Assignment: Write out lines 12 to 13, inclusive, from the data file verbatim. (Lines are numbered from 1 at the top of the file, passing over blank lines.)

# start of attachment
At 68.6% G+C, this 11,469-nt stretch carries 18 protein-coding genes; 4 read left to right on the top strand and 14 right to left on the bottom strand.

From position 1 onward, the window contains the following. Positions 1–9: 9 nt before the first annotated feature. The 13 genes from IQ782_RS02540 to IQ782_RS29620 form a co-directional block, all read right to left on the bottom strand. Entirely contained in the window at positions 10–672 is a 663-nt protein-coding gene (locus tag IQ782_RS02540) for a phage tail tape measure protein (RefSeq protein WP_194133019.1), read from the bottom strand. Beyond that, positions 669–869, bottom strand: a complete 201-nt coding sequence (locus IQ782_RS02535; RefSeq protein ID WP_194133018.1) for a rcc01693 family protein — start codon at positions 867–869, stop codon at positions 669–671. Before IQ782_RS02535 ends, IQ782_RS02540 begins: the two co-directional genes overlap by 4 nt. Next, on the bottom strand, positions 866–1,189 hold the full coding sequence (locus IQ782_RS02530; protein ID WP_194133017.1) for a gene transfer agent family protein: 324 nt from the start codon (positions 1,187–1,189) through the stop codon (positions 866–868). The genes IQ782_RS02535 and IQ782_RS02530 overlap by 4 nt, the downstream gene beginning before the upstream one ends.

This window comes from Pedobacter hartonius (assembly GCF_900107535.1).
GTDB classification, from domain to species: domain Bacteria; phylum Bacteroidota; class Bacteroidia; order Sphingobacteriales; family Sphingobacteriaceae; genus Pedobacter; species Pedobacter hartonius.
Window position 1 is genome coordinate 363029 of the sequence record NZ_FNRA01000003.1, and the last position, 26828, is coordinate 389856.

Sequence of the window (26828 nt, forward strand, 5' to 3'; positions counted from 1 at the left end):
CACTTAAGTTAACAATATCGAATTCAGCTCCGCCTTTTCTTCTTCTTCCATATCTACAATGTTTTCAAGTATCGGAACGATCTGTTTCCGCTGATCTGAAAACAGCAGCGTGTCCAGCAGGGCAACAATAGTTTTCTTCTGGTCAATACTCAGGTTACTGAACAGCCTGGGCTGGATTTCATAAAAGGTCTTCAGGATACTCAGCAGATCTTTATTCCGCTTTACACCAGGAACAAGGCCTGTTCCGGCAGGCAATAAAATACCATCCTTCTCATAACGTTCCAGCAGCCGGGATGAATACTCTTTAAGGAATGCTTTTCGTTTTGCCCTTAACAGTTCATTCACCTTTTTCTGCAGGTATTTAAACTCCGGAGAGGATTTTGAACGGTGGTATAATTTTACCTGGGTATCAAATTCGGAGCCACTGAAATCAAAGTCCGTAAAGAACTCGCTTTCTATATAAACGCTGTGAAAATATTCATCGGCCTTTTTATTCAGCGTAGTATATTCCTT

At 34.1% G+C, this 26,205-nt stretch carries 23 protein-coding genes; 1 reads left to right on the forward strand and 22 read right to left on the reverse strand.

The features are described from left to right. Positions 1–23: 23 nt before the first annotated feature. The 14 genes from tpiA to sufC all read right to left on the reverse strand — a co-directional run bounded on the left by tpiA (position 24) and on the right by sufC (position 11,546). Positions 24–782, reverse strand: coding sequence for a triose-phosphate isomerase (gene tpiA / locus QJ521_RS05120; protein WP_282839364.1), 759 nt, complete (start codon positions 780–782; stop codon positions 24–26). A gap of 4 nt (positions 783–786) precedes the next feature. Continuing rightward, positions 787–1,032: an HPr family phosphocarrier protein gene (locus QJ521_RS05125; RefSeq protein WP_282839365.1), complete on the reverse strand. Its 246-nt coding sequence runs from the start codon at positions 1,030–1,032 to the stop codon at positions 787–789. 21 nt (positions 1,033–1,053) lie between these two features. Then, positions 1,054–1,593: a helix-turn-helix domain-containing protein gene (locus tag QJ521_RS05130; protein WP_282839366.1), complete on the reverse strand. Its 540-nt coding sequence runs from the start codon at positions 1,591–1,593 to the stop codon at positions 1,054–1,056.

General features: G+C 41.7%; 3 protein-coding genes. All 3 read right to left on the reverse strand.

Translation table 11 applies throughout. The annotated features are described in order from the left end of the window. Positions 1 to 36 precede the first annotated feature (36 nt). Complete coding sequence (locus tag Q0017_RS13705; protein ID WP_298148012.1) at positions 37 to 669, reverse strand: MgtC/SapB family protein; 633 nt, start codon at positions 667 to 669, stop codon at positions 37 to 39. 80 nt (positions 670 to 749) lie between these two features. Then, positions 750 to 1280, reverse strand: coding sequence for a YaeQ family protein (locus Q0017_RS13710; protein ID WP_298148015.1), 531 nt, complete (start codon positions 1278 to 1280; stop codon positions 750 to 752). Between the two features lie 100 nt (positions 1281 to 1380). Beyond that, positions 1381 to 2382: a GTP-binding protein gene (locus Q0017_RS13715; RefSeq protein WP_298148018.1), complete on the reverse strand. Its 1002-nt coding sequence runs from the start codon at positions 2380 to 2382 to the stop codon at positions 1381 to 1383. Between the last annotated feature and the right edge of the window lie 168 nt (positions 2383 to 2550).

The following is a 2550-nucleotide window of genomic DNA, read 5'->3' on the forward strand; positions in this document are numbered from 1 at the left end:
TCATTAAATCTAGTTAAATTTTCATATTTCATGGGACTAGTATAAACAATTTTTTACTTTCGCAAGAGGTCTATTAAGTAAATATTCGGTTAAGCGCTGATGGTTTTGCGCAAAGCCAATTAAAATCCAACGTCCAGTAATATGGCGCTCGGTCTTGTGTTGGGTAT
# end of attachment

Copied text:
The following is a 2550-nucleotide window of genomic DNA, read 5'->3' on the forward strand; positions in this document are numbered from 1 at the left end:
TCATTAAATCTAGTTAAATTTTCATATTTCATGGGACTAGTATAAACAATTTTTTACTTTCGCAAGAGGTCTATTAAGTAAATATTCGGTTAAGCGCTGATGGTTTTGCGCAAAGCCAATTAAAATCCAACGTCCAGTAATATGGCGCTCGGTCTTGTGTTGGGTAT